- Yields fall back as selloff in government bonds cools, but is the panic over?
- Stocks get off to firm start as vaccine and stimulus hopes still at play
- Risky currencies pare losses as dollar recedes from highs, gold bounces off lows
Calm returns to bond markets, but maybe not for long
Long-dated Treasury yields started the new month well off their one-year highs from last week as a bit of calm was restored in battered bond markets. The 10-year yield was hovering around 1.40%, having spiked to 1.6140% on Thursday. European, Australian and Japanese 10-year yields were also sharply lower on Monday.
However, with central banks such as the Federal Reserve and Bank of England insinuating that the steepening of the yield curve is a ‘healthy’ thing, and only the Reserve Bank of Australia so far openly intervening to put a cap on the surge, it’s probably too soon to interpret this pullback as a permanent move.
After all, optimism about the global recovery is still running high with vaccinations speeding up and more stimulus on the way. The United States approved its third vaccine over the weekend, giving the go-ahead to Johnson & Johnson’s single-dose jab, while President Biden’s $1.9 trillion relief package passed a key hurdle after the House of Representatives approved the bill. In Britain, Chancellor Rishi Sunak is due to unveil more support for the economy in his Spring Budget on Wednesday as the country crosses the 20 million milestone of the number of people who have been vaccinated.
With the outlook for the second half of 2021 continuing to improve and the threat of higher inflation lurking in the background, the tantrum in bond markets could easily get worse, eventually forcing the Fed to step in. But we’re not there yet, and for now, the pause in the selloff has given way to some risk-on trades.
Stocks and gold attempt a rebound
The positive sentiment and the dip in long-term borrowing costs lifted equities globally with the Nikkei 225 closing 2.4% up on the day in Tokyo and London’s FTSE 100 surging by 1.9% in European trade. Futures for Wall Street’s leading share indices were pointing to more than 1% gains at the US open, with the Nasdaq Composite set to enjoy the biggest rise, having already bucked the trend on Friday to begin its recovery from the rout in tech stocks.
Gold, meanwhile, sought to extend its bizarre positive correlation with stocks, climbing higher on Monday after a similarly devastating week. The jump in global sovereign bond yields pushed the spot price in the non-yielding bullion to an 8-month low of $1,716.85/oz on Friday. The precious metal was last trading about 0.9% higher, though with losses for the year running at 7%, it will be hard to reverse the bearish trend in the bigger picture without a very significant pullback in bond yields.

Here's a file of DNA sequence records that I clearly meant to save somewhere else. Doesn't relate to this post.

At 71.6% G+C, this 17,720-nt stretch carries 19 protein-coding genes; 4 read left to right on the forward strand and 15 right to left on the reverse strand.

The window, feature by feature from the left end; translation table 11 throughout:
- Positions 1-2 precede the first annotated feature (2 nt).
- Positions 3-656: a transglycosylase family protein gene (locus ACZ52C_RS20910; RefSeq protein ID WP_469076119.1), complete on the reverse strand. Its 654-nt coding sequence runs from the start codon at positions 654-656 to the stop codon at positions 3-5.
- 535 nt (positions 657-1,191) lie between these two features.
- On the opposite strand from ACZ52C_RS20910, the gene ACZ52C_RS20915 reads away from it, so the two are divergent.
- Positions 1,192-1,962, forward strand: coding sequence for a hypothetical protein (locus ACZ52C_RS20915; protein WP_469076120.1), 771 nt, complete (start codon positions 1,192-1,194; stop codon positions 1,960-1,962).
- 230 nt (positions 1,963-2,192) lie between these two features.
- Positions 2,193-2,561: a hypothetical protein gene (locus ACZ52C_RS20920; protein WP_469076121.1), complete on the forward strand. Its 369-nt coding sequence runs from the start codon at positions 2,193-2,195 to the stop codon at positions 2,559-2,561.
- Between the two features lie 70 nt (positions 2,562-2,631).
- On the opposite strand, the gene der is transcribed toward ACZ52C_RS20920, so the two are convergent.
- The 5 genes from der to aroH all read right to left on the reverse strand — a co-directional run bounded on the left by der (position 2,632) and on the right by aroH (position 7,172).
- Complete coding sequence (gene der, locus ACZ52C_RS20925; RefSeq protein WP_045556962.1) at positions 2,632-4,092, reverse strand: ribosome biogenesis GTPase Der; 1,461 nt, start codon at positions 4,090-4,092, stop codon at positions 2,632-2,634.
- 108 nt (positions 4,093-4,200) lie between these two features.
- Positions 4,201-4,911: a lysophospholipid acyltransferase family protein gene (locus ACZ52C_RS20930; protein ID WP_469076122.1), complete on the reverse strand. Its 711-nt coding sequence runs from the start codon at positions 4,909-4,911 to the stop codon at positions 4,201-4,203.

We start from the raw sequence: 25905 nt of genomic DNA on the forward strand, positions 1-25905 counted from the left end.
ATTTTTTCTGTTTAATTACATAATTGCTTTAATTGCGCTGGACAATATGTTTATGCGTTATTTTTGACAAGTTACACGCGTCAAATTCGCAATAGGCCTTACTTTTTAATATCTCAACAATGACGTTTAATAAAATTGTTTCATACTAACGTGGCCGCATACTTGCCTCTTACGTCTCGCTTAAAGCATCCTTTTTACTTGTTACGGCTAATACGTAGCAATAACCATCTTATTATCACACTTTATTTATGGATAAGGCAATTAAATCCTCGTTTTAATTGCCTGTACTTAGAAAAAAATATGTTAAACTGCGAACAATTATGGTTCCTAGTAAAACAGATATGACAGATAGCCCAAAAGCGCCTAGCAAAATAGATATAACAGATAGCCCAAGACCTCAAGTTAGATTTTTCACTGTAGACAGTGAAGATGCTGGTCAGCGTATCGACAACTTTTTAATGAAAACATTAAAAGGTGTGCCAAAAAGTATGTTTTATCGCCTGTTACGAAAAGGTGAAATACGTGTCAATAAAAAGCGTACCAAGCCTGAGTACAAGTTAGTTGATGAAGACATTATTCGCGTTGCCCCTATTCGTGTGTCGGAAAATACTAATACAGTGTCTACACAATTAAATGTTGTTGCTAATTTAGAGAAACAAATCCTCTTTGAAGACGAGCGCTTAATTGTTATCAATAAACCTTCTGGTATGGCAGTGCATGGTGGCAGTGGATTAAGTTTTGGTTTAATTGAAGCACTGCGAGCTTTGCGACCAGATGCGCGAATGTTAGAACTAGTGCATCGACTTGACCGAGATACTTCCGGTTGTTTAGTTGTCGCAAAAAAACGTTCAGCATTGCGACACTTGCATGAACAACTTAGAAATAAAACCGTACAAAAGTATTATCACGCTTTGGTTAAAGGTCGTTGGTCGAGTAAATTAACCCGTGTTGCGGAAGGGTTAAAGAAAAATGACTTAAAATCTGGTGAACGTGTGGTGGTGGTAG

Aussie and loonie bounce back, but euro slips again
The US dollar started the week on a negative footing, but its index was back in positive territory before long as Treasury yields edged up from their lows. The euro slid for a second day to hit 1½-week lows, unable to draw any strength from the improved risk tone as the single currency is looking increasingly isolated among its peers, which are being supported by stronger fundamentals.
However, the euro was not alone on Monday as sterling also struggled a bit. After rebounding solidly earlier in the day, the pound fell back when it failed to break the $1.40 resistance.
The Australian dollar outperformed its rivals, advancing by about 0.35%, though this was only a fraction of the near 4% drop it endured last week from its 3-year top of $0.8007. The RBA is due to announce its latest policy decision early on Tuesday, with any language around the recent volatility in bond markets potentially jolting the aussie.
The loonie was the next best performer, rebounding by about 0.3% versus the greenback as oil prices headed back up again. Oil prices fell only modestly during last week’s turmoil, underlining the ongoing optimism for the growth outlook. However, there could be a setback later in the week if OPEC and its allies decide to raise output when they meet on Thursday.